Yesterday Mars Food announced its commitment to using 100% sustainably sourced rice by 2020. We asked Fiona Dawson, Mars Food CEO, a few questions about the announcement and more broadly about sustainability.
What does the sustainable rice announcement mean for Mars commercially, socially and environmentally?
As owner of the world’s largest global rice brand, UNCLE BEN’S, we believe it is our responsibility to play a leading role in the development of the SRP (Sustainable Rice Platform) standard. We will be mapping our rice supply chain using the standard, identifying where we have gaps, and developing strategies for improvement. Mars Food has committed to sustainably source 100% of its rice by 2020 using the SRP standard. We made this commitment as part of our Food Purpose – Better Food Today. A Better World Tomorrow. – and consistent with the Mars Mutuality Principle. We believe adoption of the SRP standard represents a win-win for our rice farmers and our business.
And for us as consumers?
More and more, our consumers care about where their food comes from, how it is made, and the impact it has on the environment. Rice production today has a significant negative impact on our planet — it uses roughly 40% of the world’s irrigation water and is responsible for up to 10% of global greenhouse gas emissions. With Mars Food’s adoption of the SRP standard, our consumers can have confidence that the premium rice they purchase from us is produced responsibly.
Why did Mars do it?
Adopting the SRP standard is the right thing to do – for consumers, for our rice farmers, and for our business. Mars has an interest in ensuring a long-term supply of high-quality rice to continue producing the products our consumers love. Adoption of the SRP standard helps ensure a more sustainable rice crop into the future. Sustainable rice farming practices can also have a meaningful impact on the environment and farming communities.
We have already begun testing elements of the SRP standard with farmers in India and Pakistan, and research shows that it is possible to reduce GHG emissions and water use, while increasing yields for farmers. By adopting the SRP standard, we are mindful that rice is not only important to us as a business, but it is a staple food for half of the world’s seven billion people, all of whom depend on a sustainable rice crop for years to come.
Apart from a couple of years at Pepsi, you have been committed to Mars, a Fortune ‘top-rated’ company to work for. What’s the personal draw to Mars?
Mars is a great place to work because of its strong commitment to development and its unique relationship-driven culture. It is also a very inspiring business environment – between our Five Principles and our status as a privately held business, Mars Associates have an opportunity to shape our business over the long-term and advance initiatives that are mutual for all stakeholders. Mars Associates feel very passionate about our business and our Principles, and for that reason, many, like me, spend most of their careers at Mars.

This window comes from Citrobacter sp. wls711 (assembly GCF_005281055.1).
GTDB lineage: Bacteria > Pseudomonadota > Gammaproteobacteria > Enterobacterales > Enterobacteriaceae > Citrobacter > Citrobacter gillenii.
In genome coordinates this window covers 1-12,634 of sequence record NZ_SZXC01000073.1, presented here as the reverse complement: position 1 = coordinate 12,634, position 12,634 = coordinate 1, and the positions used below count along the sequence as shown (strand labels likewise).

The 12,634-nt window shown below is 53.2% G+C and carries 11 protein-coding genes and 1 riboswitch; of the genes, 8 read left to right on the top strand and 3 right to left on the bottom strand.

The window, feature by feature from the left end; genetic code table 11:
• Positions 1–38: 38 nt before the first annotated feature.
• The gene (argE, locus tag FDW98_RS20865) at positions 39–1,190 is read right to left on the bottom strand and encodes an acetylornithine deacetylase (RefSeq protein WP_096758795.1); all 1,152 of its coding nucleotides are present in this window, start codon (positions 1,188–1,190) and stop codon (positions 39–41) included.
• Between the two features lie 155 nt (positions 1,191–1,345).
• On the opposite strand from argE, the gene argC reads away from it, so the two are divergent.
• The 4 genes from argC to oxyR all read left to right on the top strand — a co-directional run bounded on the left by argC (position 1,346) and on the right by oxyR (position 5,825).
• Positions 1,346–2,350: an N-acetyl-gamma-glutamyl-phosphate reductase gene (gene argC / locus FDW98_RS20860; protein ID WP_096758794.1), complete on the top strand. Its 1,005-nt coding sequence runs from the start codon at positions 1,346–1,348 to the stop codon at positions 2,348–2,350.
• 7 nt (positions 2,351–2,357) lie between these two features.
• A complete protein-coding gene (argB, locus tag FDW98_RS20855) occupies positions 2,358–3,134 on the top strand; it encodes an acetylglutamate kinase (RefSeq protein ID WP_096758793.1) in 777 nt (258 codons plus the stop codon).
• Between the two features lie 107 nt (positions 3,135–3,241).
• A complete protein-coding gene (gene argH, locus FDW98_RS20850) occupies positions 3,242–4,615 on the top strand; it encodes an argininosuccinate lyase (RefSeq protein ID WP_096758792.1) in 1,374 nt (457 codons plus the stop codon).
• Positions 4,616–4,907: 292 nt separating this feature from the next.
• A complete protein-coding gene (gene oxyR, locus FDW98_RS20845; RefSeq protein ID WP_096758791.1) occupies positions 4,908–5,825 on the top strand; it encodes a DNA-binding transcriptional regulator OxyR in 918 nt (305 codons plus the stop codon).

You played a role in drawing up the UK’s Responsibility deal in 2011. What is it and what does it mean for retailers, suppliers and consumers?
Through the Responsibility Deal, companies like Mars have committed to taking action to help tackle some of our biggest public health challenges, like obesity. Mars Food U.K. has reduced salt content across its product portfolio, with 90 percent of products meeting the Responsibility Deal’s 2012 salt targets and 94 percent of our pasta sauces already meeting the 2012 targets. In 2011 we launched DOLMIO Bolognese sauces with 100 percent natural ingredients.
Many of our popular bars, such as Snickers, Mars, and Milky Way, have reduced their saturated fat content and meet our target to not exceed 250 calories per portion. We have also instituted workplace wellbeing programs for our Associates. Actions like these provide our consumers and Associates with healthier options as they seek to live balanced lifestyles. The Responsibility Deal works because it is a partnership of government, industry, and NGOs. Together, we can accomplish much more than any one stakeholder or company can alone.
There are 3.6m companies in the UK – how do we reach the point where every company in the UK adopts genuine ‘responsibility’ as a core business, management and leadership discipline? Paul Polman of Unilever said that his own organisation’s progress would be ‘a failure’ if others don’t follow.
While this week’s launch of the first-ever global standard for rice sustainability is a major milestone for the Sustainable Rice Platform and for Mars, it will only have lasting impact if more rice companies and suppliers adopt the standard. We believe our role is to lead by example – to demonstrate that doing the right thing for the environment can actually further growth and that operating as a responsible business is the right thing to do for all stakeholders.
Is corporate action commensurate with the environmental and social challenges we face, from the perspective of one the world’s largest companies?